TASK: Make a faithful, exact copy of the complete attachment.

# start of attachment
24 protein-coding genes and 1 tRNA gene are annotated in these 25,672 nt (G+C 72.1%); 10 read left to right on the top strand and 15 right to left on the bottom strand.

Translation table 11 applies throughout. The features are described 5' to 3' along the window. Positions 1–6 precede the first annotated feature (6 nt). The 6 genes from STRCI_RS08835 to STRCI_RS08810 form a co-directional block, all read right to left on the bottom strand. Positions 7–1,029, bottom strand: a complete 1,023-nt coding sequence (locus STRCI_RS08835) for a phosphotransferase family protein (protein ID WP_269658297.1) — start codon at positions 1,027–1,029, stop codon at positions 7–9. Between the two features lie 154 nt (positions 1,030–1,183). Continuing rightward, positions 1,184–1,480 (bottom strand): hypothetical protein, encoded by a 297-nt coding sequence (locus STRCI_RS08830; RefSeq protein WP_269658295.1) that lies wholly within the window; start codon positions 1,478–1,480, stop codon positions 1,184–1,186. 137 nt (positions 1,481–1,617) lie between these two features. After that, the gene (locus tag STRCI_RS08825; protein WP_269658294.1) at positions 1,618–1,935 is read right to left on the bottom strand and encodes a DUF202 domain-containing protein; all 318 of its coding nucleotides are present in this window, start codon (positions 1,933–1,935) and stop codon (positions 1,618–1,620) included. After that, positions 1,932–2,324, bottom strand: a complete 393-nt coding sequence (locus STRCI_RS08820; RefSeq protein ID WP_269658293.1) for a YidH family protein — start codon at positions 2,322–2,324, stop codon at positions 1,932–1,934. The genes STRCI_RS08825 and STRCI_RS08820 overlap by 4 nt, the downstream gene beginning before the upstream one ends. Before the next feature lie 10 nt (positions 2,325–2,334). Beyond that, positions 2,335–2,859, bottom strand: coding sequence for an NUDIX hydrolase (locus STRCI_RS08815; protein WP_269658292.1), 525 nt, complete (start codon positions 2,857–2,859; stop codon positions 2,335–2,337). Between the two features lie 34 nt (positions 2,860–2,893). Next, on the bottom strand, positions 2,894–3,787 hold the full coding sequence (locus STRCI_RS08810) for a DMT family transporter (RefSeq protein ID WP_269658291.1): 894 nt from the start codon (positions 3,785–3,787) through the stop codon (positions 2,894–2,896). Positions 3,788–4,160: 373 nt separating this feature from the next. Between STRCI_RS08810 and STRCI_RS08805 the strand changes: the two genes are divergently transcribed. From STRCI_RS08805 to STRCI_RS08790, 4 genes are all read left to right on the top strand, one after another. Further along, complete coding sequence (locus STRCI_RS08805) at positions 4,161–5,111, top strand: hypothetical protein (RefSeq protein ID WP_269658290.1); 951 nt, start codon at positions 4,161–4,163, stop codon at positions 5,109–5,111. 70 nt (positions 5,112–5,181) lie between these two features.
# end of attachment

24 protein-coding genes and 1 tRNA gene are annotated in these 25,672 nt (G+C 72.1%); 10 read left to right on the top strand and 15 right to left on the bottom strand.

Translation table 11 applies throughout. The features are described 5' to 3' along the window. Positions 1–6 precede the first annotated feature (6 nt). The 6 genes from STRCI_RS08835 to STRCI_RS08810 form a co-directional block, all read right to left on the bottom strand. Positions 7–1,029, bottom strand: a complete 1,023-nt coding sequence (locus STRCI_RS08835) for a phosphotransferase family protein (protein ID WP_269658297.1) — start codon at positions 1,027–1,029, stop codon at positions 7–9. Between the two features lie 154 nt (positions 1,030–1,183). Continuing rightward, positions 1,184–1,480 (bottom strand): hypothetical protein, encoded by a 297-nt coding sequence (locus STRCI_RS08830; RefSeq protein WP_269658295.1) that lies wholly within the window; start codon positions 1,478–1,480, stop codon positions 1,184–1,186. 137 nt (positions 1,481–1,617) lie between these two features. After that, the gene (locus tag STRCI_RS08825; protein WP_269658294.1) at positions 1,618–1,935 is read right to left on the bottom strand and encodes a DUF202 domain-containing protein; all 318 of its coding nucleotides are present in this window, start codon (positions 1,933–1,935) and stop codon (positions 1,618–1,620) included. After that, positions 1,932–2,324, bottom strand: a complete 393-nt coding sequence (locus STRCI_RS08820; RefSeq protein ID WP_269658293.1) for a YidH family protein — start codon at positions 2,322–2,324, stop codon at positions 1,932–1,934. The genes STRCI_RS08825 and STRCI_RS08820 overlap by 4 nt, the downstream gene beginning before the upstream one ends. Before the next feature lie 10 nt (positions 2,325–2,334). Beyond that, positions 2,335–2,859, bottom strand: coding sequence for an NUDIX hydrolase (locus STRCI_RS08815; protein WP_269658292.1), 525 nt, complete (start codon positions 2,857–2,859; stop codon positions 2,335–2,337). Between the two features lie 34 nt (positions 2,860–2,893). Next, on the bottom strand, positions 2,894–3,787 hold the full coding sequence (locus STRCI_RS08810) for a DMT family transporter (RefSeq protein ID WP_269658291.1): 894 nt from the start codon (positions 3,785–3,787) through the stop codon (positions 2,894–2,896). Positions 3,788–4,160: 373 nt separating this feature from the next. Between STRCI_RS08810 and STRCI_RS08805 the strand changes: the two genes are divergently transcribed. From STRCI_RS08805 to STRCI_RS08790, 4 genes are all read left to right on the top strand, one after another. Further along, complete coding sequence (locus STRCI_RS08805) at positions 4,161–5,111, top strand: hypothetical protein (RefSeq protein ID WP_269658290.1); 951 nt, start codon at positions 4,161–4,163, stop codon at positions 5,109–5,111. 70 nt (positions 5,112–5,181) lie between these two features.